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Did the War Between Atlantis and the Greeks Really Happen?

Bronze Age depiction of a procession of Minoan ships from Akrotiri, Thera
Bronze Age depiction of a procession of Minoan ships from Akrotiri, Thera. Credit: Public domain

In Plato’s account of Atlantis, found in both Timaeus and Critias, the legendary island civilization supposedly fought a war against the Greeks. This is a vital part of the account, for it is the whole reason why Plato included it in these dialogues. However, is there any evidence that this legendary war between Atlantis and the Greeks really happened?

Plato’s account of the war against Atlantis

In Timaeus, written around 360 BCE, Socrates expresses his wish to hear an account about Athens in action. Critias responds that he knows of such an account. He then goes on to tell Socrates the story of Atlantis.

According to Critias, who claims that the story ultimately originated from the Egyptians, Atlantis was a rich and powerful island-based naval civilization from the distant past. It dominated a large portion of the Mediterranean. It even attempted to subdue Egypt and Greece.

Critias explains to Socrates that Athens took the lead among those fighting against Atlantis. After everyone else had fallen to Atlantis, the Greeks were finally able to defeat it, thus bringing an end to their reign of terror.

A memory of the Sea Peoples?

Some researchers have attempted to connect this account with the historical activities of the Sea Peoples. The Sea Peoples were a group of nations mentioned in Egyptian records as a cause of significant trouble between the years 1270 and 1175 BCE. Although there is still debate regarding the identity of each people mentioned, scholars generally agree that at least some of them were European nations of the Mediterranean coastlands.

Given that Egyptian records tell of a large war in the early 12th century BCE against these peoples, it might be tempting to connect this event to the legendary war against Atlantis since the Egyptians were involved in that war according to Plato’s dialogues.

However, there are two major problems with this interpretation. Firstly, Plato’s account presents the Greeks as defeating Atlantis after everyone else had been defeated. In contrast, the Egyptians were the ones who defeated the Sea Peoples.

An even bigger problem is that one of the Sea Peoples attacking Egypt were the Denyen. The name appears to be the Egyptian form of ‘Danaans,’ one of the ancient Greek names for themselves. This would put the Greeks on the same side as Atlantis in this war against Egypt, which is the exact opposite of what Plato described. Therefore, the war against the Sea Peoples does not match the war against Atlantis.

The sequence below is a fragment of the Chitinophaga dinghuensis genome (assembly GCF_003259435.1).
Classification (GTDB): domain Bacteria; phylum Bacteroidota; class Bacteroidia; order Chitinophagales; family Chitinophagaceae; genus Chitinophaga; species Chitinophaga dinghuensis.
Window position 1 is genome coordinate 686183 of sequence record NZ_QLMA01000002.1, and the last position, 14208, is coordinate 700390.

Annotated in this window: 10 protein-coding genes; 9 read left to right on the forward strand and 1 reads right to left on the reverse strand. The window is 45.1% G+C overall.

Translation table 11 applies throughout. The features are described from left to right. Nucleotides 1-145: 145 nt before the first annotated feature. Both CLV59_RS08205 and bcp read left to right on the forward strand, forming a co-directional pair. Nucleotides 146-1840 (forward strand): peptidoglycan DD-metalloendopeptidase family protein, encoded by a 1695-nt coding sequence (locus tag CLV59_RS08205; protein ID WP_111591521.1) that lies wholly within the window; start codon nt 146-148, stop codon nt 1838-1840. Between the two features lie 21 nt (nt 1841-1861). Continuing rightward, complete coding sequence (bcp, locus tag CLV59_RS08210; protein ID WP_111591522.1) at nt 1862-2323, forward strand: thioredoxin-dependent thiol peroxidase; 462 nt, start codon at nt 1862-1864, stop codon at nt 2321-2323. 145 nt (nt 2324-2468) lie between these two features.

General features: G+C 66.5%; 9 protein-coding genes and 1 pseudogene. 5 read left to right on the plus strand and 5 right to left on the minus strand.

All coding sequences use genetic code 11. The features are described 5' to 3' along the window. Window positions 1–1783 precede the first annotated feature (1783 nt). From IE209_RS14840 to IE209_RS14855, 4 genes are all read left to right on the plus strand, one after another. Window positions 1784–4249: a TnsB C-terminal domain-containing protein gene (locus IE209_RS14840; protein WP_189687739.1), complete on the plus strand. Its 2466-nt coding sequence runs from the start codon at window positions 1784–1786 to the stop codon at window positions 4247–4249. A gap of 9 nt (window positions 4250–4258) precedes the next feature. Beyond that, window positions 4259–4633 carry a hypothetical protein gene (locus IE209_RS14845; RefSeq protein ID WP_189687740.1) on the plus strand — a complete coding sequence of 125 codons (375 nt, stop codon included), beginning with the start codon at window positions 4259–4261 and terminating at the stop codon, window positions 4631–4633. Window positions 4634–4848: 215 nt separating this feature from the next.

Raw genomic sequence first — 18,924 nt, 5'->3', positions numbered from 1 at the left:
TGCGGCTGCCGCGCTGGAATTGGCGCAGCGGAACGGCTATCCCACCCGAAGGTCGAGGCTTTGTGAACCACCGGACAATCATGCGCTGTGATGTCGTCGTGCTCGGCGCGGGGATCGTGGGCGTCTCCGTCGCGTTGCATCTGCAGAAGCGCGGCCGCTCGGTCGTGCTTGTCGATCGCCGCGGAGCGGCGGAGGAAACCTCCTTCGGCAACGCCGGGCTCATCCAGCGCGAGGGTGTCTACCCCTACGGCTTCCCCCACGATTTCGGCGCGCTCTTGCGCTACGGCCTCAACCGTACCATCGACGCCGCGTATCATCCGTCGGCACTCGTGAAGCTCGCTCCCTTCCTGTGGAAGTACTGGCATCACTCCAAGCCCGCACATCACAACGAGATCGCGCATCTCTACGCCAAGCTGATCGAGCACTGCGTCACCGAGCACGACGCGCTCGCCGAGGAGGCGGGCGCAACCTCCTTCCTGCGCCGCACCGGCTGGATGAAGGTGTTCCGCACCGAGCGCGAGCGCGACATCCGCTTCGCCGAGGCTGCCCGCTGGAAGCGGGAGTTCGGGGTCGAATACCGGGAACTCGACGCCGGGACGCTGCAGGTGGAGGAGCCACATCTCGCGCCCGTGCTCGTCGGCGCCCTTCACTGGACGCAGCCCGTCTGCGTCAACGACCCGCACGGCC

A more likely origin

Mycenaean and Minoan frescoes
On the left, a Mycenaean fresco of two women on a chariot, and, on the right, a Minoan fresco of a woman. Credit: Public Domain / Heraklion Archaeological Museum / CC BY-SA 4.0 / Wikimedia Commons

It is more likely that the war between Atlantis and Greece can be traced back to an even older historical event. Rather than connecting the tale of Atlantis with the Sea Peoples, the Encyclopedia Britannica suggests that this legend may originate with the Minoan civilization. This civilization thrived in the Bronze Age.

Like Plato’s Atlantis, the Minoans were a rich and powerful island-based naval civilization. They were situated just before the Gulf of Laconia, one of the places known as the Pillars of Heracles in antiquity. The Minoans also had several colonies on the opposite continent in Asia Minor, matching what Plato wrote. Various other aspects of their civilization also match what Plato wrote.

Although we do not have detailed written records of Minoans’ activities in the Bronze Age, we do know certain things. It is true that they appear to have primarily been traders rather than conquerors. However, we know that there was a tradition of their engaging in a violent conquest of at least one part of the Levant.

Furthermore, the later Greeks described the Etruscans as violent pirates. Yet, they appear to have engaged in trading practices that were normal for the time. The Greeks evidently cast them as pirates because they were threatened by their trading practices. The same would likely have applied to the Minoans, who dominated trade in that earlier era.

The historical war between Atlantis and the Greeks

Archaeology has uncovered some significant remains on Crete, the homeland of the Minoans. It has been found that Linear A, the script of the Minoans, suddenly stopped being used around 1450 BCE. In its place, Linear B appeared on official tablets, written in Mycenaean Greek.

Furthermore, the material culture of the island shifted strongly towards that of the Mycenaean Greeks. Across the island, archaeologists have found evidence of destruction of major administrative sites.

In view of this evidence, it is clearly evident that the Mycenaean Greeks invaded and conquered Minoan Crete. This put an end to the Minoan civilization as a dominant power in the region. Moreover, this is very likely the origin of the legendary war between Atlantis and the Greeks. Just like in the legend, the Minoan civilization lost this war against the Greeks.

Although Plato does not specifically describe the Greeks as conquering Atlantis, he does state that other Mediterranean nations were freed, thus clearly refuting the idea that it was a mere victory against the forces of Atlantis in Greece itself.

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